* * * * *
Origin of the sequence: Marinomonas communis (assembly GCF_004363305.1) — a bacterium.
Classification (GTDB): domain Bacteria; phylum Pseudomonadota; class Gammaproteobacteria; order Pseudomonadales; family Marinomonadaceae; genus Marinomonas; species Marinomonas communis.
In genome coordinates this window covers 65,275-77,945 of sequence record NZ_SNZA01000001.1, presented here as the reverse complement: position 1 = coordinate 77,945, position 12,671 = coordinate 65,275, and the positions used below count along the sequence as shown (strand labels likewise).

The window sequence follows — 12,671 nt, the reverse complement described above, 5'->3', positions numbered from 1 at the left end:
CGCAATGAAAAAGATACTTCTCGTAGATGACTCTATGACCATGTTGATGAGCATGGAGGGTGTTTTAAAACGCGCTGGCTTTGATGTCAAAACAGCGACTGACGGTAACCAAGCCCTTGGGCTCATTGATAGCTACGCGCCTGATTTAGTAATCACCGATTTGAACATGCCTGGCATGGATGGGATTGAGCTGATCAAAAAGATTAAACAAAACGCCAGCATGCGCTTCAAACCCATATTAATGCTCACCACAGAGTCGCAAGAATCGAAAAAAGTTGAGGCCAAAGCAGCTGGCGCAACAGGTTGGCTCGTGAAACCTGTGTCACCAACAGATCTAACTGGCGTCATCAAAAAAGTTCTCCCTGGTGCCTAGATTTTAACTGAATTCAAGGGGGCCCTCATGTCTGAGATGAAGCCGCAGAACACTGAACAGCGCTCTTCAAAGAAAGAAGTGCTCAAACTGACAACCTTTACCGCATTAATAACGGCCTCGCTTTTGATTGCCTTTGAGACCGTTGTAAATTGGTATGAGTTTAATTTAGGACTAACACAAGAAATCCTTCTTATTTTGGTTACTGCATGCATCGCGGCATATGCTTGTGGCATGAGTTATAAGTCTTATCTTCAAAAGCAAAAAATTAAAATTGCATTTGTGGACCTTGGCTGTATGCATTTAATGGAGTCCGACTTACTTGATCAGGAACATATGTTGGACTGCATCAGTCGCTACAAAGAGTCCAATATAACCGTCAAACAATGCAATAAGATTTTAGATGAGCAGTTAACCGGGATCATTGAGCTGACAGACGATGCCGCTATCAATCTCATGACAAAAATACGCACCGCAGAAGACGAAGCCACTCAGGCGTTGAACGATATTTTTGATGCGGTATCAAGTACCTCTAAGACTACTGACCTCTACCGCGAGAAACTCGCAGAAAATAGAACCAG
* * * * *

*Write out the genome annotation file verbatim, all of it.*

Origin of the sequence: Marinomonas communis (assembly GCF_004363305.1) — a bacterium.
Classification (GTDB): domain Bacteria; phylum Pseudomonadota; class Gammaproteobacteria; order Pseudomonadales; family Marinomonadaceae; genus Marinomonas; species Marinomonas communis.
In genome coordinates this window covers 65,275-77,945 of sequence record NZ_SNZA01000001.1, presented here as the reverse complement: position 1 = coordinate 77,945, position 12,671 = coordinate 65,275, and the positions used below count along the sequence as shown (strand labels likewise).

The window sequence follows — 12,671 nt, the reverse complement described above, 5'->3', positions numbered from 1 at the left end:
CGCAATGAAAAAGATACTTCTCGTAGATGACTCTATGACCATGTTGATGAGCATGGAGGGTGTTTTAAAACGCGCTGGCTTTGATGTCAAAACAGCGACTGACGGTAACCAAGCCCTTGGGCTCATTGATAGCTACGCGCCTGATTTAGTAATCACCGATTTGAACATGCCTGGCATGGATGGGATTGAGCTGATCAAAAAGATTAAACAAAACGCCAGCATGCGCTTCAAACCCATATTAATGCTCACCACAGAGTCGCAAGAATCGAAAAAAGTTGAGGCCAAAGCAGCTGGCGCAACAGGTTGGCTCGTGAAACCTGTGTCACCAACAGATCTAACTGGCGTCATCAAAAAAGTTCTCCCTGGTGCCTAGATTTTAACTGAATTCAAGGGGGCCCTCATGTCTGAGATGAAGCCGCAGAACACTGAACAGCGCTCTTCAAAGAAAGAAGTGCTCAAACTGACAACCTTTACCGCATTAATAACGGCCTCGCTTTTGATTGCCTTTGAGACCGTTGTAAATTGGTATGAGTTTAATTTAGGACTAACACAAGAAATCCTTCTTATTTTGGTTACTGCATGCATCGCGGCATATGCTTGTGGCATGAGTTATAAGTCTTATCTTCAAAAGCAAAAAATTAAAATTGCATTTGTGGACCTTGGCTGTATGCATTTAATGGAGTCCGACTTACTTGATCAGGAACATATGTTGGACTGCATCAGTCGCTACAAAGAGTCCAATATAACCGTCAAACAATGCAATAAGATTTTAGATGAGCAGTTAACCGGGATCATTGAGCTGACAGACGATGCCGCTATCAATCTCATGACAAAAATACGCACCGCAGAAGACGAAGCCACTCAGGCGTTGAACGATATTTTTGATGCGGTATCAAGTACCTCTAAGACTACTGACCTCTACCGCGAGAAACTCGCAGAAAATAGAACCAG